In our attempt to focus on the destination we have made God’s will complex. It involves relationships, period. Neglect those and you will miss it. True success cannot be divorced from my relationships. When I see God’s will through the lens of my relationships it simplifies my life – and guarantees success.
Gradually this approach became the primary occupation of my life, my relationship with God and with people. Every major decision concerning God’s will, including geographic locales, has involved my personal relationship with God and people I have known. Success isn’t found in the destination, but in the journey. And we journey with God, we call it “walking with God” (Genesis 5:24) and with people.
This is very real to me because I am frequently in doctor’s offices from a debilitating disease. The seriousness of my condition didn’t hit me until several weeks after I was diagnosed. My primary care doctor sent me to a specialist at a well-known research hospital. I was sitting in a comfortable chair in a large room with other similar reclining chairs waiting for the nurse to take some blood samples.
To my right sat a sweet lady from Mississippi, also reclining in one of those big chairs, receiving a drip from an IV. I knew that my treatment involved a monthly IV and it was all new to me so I was curious in terms of side effects, how effective it was, and how long it took for the process to be completed.
Ordinarily I wouldn’t have asked personal questions, but she was such a kind and open person that I felt like I could. I said, “I don’t mean to be too personal, but I’ll be having the same treatment you are having and I was wondering if would tell me what it is like?”
She asked me what my problem was and I told her a bit of my story, as much as I knew. She responded, “Oh, I don’t have the same problem you do. I’m here receiving chemotherapy for my brain tumor”.
We talked for a while and then she drifted to sleep. I glanced around the room and it settled in on me that the floor I was on was for people that were very ill. As a pastor I had always been there for people in those situations and now I was one of them.
A serious illness forces one to see life differently. Life is viewed more from a micro-perspective. You notice things you didn’t notice before. You appreciate things you used to take for granted. You also think about eternity, your relationship with God and people a lot more.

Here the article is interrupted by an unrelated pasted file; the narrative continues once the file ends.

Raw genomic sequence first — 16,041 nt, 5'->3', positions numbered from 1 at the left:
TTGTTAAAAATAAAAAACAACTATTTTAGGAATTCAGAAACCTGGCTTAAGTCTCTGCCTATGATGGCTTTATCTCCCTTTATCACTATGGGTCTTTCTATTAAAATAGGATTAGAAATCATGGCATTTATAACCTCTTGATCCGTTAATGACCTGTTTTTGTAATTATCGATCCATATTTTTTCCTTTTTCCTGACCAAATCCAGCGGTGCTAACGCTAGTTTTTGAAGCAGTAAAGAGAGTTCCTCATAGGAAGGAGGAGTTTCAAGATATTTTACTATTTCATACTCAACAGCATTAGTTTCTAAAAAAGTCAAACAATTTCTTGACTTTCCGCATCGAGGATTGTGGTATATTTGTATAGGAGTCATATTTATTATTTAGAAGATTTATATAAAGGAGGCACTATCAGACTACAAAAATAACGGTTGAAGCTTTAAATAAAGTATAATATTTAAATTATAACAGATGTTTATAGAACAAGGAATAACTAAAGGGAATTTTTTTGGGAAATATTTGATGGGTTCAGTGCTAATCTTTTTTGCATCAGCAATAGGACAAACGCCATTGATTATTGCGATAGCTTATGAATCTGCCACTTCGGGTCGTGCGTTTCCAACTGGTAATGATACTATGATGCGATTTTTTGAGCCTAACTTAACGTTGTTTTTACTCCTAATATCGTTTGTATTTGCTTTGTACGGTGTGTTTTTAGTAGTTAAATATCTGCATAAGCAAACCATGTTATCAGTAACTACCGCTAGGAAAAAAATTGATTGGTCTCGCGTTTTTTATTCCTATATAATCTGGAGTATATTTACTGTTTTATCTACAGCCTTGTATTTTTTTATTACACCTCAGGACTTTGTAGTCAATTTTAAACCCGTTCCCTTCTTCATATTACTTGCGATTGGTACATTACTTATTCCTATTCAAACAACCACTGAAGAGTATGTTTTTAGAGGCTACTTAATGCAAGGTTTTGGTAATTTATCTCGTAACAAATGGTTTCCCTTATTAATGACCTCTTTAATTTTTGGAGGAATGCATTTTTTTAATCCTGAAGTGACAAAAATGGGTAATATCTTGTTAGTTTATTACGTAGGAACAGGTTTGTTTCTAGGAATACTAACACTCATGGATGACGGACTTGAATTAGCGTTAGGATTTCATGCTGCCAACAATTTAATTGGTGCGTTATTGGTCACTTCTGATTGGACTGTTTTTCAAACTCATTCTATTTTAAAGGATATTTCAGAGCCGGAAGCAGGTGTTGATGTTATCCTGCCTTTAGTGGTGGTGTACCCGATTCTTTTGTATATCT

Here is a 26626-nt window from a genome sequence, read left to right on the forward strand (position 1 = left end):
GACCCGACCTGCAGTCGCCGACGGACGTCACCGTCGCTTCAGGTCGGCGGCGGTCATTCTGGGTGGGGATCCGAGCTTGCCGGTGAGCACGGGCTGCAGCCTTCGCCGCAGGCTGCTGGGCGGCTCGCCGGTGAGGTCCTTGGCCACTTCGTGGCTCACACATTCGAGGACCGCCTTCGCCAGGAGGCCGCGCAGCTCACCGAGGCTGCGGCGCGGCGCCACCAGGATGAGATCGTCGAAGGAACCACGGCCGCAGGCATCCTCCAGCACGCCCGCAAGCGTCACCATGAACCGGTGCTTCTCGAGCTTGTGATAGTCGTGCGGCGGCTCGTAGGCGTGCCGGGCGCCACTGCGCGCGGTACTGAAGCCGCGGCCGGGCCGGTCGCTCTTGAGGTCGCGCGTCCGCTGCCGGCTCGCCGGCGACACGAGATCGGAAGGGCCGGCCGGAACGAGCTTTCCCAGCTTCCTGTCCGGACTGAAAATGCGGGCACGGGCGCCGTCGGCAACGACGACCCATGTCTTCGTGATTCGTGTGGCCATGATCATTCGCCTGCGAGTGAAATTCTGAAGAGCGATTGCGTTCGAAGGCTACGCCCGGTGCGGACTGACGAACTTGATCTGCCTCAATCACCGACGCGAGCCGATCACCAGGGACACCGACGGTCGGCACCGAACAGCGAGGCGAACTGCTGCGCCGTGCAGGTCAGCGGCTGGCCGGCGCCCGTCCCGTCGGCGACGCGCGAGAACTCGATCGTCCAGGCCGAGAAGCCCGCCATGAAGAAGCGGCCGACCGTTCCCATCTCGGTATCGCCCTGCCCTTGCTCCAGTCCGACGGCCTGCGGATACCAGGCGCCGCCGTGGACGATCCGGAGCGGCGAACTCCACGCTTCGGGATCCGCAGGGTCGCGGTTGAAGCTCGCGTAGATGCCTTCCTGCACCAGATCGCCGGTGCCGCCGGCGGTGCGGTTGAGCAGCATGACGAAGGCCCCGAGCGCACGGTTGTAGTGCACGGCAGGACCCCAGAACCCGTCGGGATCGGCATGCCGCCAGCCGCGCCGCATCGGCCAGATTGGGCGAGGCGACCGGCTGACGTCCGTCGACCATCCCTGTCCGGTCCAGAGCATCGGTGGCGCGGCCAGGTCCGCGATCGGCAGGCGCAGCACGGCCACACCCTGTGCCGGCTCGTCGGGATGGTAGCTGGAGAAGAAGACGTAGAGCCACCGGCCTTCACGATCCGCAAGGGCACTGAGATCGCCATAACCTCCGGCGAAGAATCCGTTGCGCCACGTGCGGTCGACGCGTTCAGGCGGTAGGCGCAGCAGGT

I read a book, Don’t Sweat the Small Stuff, that focused on how we worry and get angry over insignificant matters. In a way knowing you’re seriously ill is a gift. You learn that most of the things that irritate us are unimportant.
Ann Landers wrote, “The best things in life aren’t things”. When I meet a friend that also knew my friend, David, the conversation is the same as that of my family when we gather and the topic is my father, who is in Heaven now. We talk about stories, things we did together, funny times, tender moments. We never talk about their salary, how well-known they were, or their possessions.
One day when I’m in Heaven my kids are going to talk about me. Hopefully, so will my friends occasionally. I wonder what they will say. Most of all I hope somewhere in the conversation they will say that they knew that I loved them deeply and expressed it freely and regularly.
One day I’ll stand before the Lord in glory, not because of my goodness, but because of His mercy and grace. I want Him to know that I loved Him deeply and expressed it freely and regularly.
To me, that’s the way to measure real success.
“When I was a child, I spake as a child, I understood as a child, I thought as a child: but when I became a man, I put away childish things. For now we see through a glass, darkly; but then face to face: now I know in part; but then shall I know even as also I am known. And now abideth faith, hope, charity, these three; but the greatest of these is charity.” (I Corinthians 13:11-13)